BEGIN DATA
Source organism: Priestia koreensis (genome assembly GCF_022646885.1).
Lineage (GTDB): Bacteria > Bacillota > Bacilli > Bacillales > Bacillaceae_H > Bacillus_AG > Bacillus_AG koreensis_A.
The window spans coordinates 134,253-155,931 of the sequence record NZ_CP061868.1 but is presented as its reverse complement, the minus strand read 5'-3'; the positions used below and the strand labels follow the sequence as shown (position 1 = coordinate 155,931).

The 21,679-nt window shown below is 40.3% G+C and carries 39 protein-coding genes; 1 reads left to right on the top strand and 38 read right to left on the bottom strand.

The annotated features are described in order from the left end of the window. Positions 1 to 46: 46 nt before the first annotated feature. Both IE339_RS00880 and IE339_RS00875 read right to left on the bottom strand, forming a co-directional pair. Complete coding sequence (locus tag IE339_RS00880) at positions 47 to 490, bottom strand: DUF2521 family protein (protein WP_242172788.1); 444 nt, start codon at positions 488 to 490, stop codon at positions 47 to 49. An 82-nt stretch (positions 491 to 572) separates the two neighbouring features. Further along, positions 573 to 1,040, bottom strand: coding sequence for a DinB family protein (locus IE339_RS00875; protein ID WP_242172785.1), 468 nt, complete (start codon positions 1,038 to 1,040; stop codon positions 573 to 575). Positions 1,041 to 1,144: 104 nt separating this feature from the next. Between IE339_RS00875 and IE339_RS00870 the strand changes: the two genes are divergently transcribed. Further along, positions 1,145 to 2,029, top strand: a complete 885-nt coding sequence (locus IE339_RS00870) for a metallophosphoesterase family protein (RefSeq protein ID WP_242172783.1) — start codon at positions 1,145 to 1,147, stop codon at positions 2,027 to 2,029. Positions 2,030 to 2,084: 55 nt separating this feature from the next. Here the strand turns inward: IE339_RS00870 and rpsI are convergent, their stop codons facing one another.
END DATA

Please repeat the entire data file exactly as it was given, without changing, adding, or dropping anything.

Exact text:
Source organism: Priestia koreensis (genome assembly GCF_022646885.1).
Lineage (GTDB): Bacteria > Bacillota > Bacilli > Bacillales > Bacillaceae_H > Bacillus_AG > Bacillus_AG koreensis_A.
The window spans coordinates 134,253-155,931 of the sequence record NZ_CP061868.1 but is presented as its reverse complement, the minus strand read 5'-3'; the positions used below and the strand labels follow the sequence as shown (position 1 = coordinate 155,931).

The 21,679-nt window shown below is 40.3% G+C and carries 39 protein-coding genes; 1 reads left to right on the top strand and 38 read right to left on the bottom strand.

The annotated features are described in order from the left end of the window. Positions 1 to 46: 46 nt before the first annotated feature. Both IE339_RS00880 and IE339_RS00875 read right to left on the bottom strand, forming a co-directional pair. Complete coding sequence (locus tag IE339_RS00880) at positions 47 to 490, bottom strand: DUF2521 family protein (protein WP_242172788.1); 444 nt, start codon at positions 488 to 490, stop codon at positions 47 to 49. An 82-nt stretch (positions 491 to 572) separates the two neighbouring features. Further along, positions 573 to 1,040, bottom strand: coding sequence for a DinB family protein (locus IE339_RS00875; protein ID WP_242172785.1), 468 nt, complete (start codon positions 1,038 to 1,040; stop codon positions 573 to 575). Positions 1,041 to 1,144: 104 nt separating this feature from the next. Between IE339_RS00875 and IE339_RS00870 the strand changes: the two genes are divergently transcribed. Further along, positions 1,145 to 2,029, top strand: a complete 885-nt coding sequence (locus IE339_RS00870) for a metallophosphoesterase family protein (RefSeq protein ID WP_242172783.1) — start codon at positions 1,145 to 1,147, stop codon at positions 2,027 to 2,029. Positions 2,030 to 2,084: 55 nt separating this feature from the next. Here the strand turns inward: IE339_RS00870 and rpsI are convergent, their stop codons facing one another.